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  1. Surprising Garden Pots: Chimney Pots

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    These stately pedestals, made to fit over a chimney's flue, help prevent drafts and add a distinctive note to rooftops. Though pricey, they also make a grand spot to prop up plants. Choose antique or new pots -- find the latter at masonry yards -- and place a plastic pot liner inside each. (For fit, you may need to trim top of liner, then cut down the side and overlap edges.) We filled ours with purple cordylines, silver tradescantia, and rex begonia vine (Cissus discolor).

    Source
    Martha Stewart Living, March 2006
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  2. Collecting Station

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    The space above these built-in drawers includes a magnetic message board, made by wrapping linen around a sheet of galvanized metal and then framing it. A nearby tray serves as a catchall for watches, keys, and other everyday items.

    Source
    Martha Stewart Living, January 2009
  3. Surprising Garden Pots: Electrical Boxes

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    Steel utility boxes from the hardware store make sleek, modern pots. Choose a range of shapes and sizes. Turn so that the side with holes is at the bottom, and plant with low-growing succulents, such as Echeveria 'Black Prince' (left) and Sempervivum; top with gravel. (We used no. 2 grade grit.) For an exotic centerpiece, arrange several in a tray filled with grit.

    Source
    Martha Stewart Living, March 2006
  4. Message Center

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    Linen-wrapped Homasote fiberboard panels are mounted to the front of each closet door. A similar panel also rests on the back wall of a bureau-height shelf. They can serve as bulletin boards for notes, dry-cleaning receipts, and mementos.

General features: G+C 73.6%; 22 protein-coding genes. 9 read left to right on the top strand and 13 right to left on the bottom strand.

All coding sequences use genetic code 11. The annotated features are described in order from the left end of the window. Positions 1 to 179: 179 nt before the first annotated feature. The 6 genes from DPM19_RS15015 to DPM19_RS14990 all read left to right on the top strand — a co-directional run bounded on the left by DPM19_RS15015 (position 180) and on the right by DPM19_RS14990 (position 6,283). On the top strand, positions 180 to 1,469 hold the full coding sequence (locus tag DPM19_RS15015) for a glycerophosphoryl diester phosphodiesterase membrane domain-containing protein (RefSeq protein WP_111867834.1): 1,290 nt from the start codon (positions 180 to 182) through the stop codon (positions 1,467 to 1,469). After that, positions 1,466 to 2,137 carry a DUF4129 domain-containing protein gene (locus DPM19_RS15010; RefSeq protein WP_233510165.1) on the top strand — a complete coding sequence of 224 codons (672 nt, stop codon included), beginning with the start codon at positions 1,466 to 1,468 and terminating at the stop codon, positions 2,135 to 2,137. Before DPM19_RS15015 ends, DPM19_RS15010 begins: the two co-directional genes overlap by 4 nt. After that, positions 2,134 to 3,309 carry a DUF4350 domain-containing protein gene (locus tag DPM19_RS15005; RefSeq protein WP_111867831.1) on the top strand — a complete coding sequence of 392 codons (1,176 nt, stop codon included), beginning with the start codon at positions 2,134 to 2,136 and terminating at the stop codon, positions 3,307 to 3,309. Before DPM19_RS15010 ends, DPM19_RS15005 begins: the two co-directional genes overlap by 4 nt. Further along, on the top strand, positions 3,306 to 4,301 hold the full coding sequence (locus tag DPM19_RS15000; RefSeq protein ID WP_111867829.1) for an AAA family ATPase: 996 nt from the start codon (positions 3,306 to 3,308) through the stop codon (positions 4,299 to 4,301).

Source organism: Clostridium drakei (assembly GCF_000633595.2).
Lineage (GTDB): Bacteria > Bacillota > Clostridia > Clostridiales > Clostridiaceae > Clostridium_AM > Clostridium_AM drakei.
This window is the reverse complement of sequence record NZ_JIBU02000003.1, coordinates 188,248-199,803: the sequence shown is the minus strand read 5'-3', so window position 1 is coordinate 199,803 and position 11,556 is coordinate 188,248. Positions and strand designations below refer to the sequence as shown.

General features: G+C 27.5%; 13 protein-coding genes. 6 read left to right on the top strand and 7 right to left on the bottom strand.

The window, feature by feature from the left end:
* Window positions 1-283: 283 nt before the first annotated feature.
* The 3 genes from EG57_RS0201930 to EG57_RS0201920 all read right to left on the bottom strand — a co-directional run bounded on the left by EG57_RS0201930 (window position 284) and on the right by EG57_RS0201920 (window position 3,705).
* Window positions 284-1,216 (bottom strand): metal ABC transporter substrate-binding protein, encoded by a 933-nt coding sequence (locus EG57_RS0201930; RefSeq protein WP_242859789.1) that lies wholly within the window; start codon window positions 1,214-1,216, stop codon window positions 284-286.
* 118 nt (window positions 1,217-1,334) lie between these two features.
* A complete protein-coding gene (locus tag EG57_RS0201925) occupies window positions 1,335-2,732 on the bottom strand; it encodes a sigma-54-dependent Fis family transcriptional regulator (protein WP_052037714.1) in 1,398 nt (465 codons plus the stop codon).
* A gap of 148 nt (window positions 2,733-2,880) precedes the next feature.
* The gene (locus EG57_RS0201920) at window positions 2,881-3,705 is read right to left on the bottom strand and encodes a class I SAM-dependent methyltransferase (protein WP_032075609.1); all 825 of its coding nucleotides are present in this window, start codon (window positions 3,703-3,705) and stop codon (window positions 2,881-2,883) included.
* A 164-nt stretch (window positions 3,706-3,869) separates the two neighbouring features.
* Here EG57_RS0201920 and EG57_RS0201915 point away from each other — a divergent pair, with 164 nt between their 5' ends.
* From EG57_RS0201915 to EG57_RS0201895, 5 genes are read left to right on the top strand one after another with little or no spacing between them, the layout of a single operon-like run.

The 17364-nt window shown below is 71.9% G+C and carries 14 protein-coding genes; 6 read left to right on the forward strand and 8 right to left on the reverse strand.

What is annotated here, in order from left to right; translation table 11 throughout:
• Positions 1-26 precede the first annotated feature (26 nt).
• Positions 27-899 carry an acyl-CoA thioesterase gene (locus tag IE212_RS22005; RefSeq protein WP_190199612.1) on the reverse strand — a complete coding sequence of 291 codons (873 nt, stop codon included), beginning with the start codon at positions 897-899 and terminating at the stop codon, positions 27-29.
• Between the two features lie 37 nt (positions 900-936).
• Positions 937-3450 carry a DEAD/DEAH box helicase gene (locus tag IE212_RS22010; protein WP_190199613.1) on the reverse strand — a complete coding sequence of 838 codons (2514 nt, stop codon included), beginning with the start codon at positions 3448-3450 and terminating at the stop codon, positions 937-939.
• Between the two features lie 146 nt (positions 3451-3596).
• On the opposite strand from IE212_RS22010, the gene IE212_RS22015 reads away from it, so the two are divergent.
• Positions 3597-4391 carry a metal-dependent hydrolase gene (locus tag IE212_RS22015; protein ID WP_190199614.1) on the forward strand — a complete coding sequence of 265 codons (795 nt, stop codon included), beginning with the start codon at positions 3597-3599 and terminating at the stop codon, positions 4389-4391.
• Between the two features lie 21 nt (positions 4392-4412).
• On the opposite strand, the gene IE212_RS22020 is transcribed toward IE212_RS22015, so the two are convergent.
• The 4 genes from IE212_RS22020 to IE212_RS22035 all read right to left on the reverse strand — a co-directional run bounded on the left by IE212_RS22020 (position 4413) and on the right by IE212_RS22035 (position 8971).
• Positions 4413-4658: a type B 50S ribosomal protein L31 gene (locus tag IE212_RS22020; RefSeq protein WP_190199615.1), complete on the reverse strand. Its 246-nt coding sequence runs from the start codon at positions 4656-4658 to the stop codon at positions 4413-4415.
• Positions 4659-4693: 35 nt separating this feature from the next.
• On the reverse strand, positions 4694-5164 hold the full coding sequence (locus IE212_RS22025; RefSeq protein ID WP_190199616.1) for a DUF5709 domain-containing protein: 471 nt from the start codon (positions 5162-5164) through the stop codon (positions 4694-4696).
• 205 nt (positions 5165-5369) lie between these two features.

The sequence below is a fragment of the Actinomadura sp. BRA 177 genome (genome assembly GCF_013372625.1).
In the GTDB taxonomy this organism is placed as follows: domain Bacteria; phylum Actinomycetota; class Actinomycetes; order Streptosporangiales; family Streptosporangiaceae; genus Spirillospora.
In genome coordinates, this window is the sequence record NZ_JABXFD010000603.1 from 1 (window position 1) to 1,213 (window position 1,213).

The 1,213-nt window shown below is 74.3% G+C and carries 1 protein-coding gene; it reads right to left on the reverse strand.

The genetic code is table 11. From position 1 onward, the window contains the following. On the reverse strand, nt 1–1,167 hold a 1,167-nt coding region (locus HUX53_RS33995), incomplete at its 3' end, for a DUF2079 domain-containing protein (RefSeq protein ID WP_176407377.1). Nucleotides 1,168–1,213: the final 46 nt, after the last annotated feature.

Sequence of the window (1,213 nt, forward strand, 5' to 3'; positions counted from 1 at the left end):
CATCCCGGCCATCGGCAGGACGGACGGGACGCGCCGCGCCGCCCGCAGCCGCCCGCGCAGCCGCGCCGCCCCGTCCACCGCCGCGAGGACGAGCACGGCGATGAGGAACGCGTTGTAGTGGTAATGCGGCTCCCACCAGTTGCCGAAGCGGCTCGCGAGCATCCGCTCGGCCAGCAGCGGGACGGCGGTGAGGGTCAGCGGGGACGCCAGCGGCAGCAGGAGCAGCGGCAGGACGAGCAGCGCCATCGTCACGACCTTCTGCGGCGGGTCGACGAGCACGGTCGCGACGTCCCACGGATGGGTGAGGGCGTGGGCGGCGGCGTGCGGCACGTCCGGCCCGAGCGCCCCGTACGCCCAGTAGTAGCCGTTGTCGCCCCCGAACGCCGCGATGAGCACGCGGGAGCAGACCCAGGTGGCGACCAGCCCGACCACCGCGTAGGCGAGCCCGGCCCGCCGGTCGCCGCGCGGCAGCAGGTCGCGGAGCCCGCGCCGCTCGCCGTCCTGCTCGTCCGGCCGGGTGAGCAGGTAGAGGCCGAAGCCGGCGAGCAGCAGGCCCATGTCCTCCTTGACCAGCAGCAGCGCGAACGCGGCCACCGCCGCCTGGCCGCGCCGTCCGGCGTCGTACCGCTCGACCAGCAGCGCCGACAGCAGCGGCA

Source
    Martha Stewart Living, January 2009
  5. Trim Curtains

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    Short shower curtains look tidy and tailored, and they don't trap dust and moisture. To create the look in your bathroom, cut a fabric curtain 2 inches longer than the desired length, then fold and sew a 2-inch hem. Leave the plastic liner hanging full-length in the tub to contain water from the shower.

    Source
    Martha Stewart Living, September 2006
  6. Interior Design Inspiration with Alexa Hampton

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    Top interior designer Alexa Hampton inherited her love of beautiful surroundings and elegant architecture from her father, design legend Mark Hampton.

    Since taking the helm of his firm, Mark Hampton LLC, in 1998, Alexa has brought the principles of cultivated design -- contrast, proportion, color, and balance -- to a wide range of stunning residences around the world, several of which are showcased in her new retrospective, "The Language of Interior Design."

    Source
    The Martha Stewart Show, November 2010
  7. More Home & Garden Ideas